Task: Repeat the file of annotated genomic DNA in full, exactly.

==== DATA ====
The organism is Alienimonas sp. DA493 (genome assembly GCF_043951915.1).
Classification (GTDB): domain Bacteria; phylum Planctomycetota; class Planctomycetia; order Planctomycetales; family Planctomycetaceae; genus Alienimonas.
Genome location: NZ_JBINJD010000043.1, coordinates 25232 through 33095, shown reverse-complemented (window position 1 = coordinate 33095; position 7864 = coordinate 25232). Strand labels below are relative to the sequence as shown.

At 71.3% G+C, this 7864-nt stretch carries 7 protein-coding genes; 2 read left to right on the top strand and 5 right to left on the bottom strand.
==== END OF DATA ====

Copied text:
The organism is Alienimonas sp. DA493 (genome assembly GCF_043951915.1).
Classification (GTDB): domain Bacteria; phylum Planctomycetota; class Planctomycetia; order Planctomycetales; family Planctomycetaceae; genus Alienimonas.
Genome location: NZ_JBINJD010000043.1, coordinates 25232 through 33095, shown reverse-complemented (window position 1 = coordinate 33095; position 7864 = coordinate 25232). Strand labels below are relative to the sequence as shown.

At 71.3% G+C, this 7864-nt stretch carries 7 protein-coding genes; 2 read left to right on the top strand and 5 right to left on the bottom strand.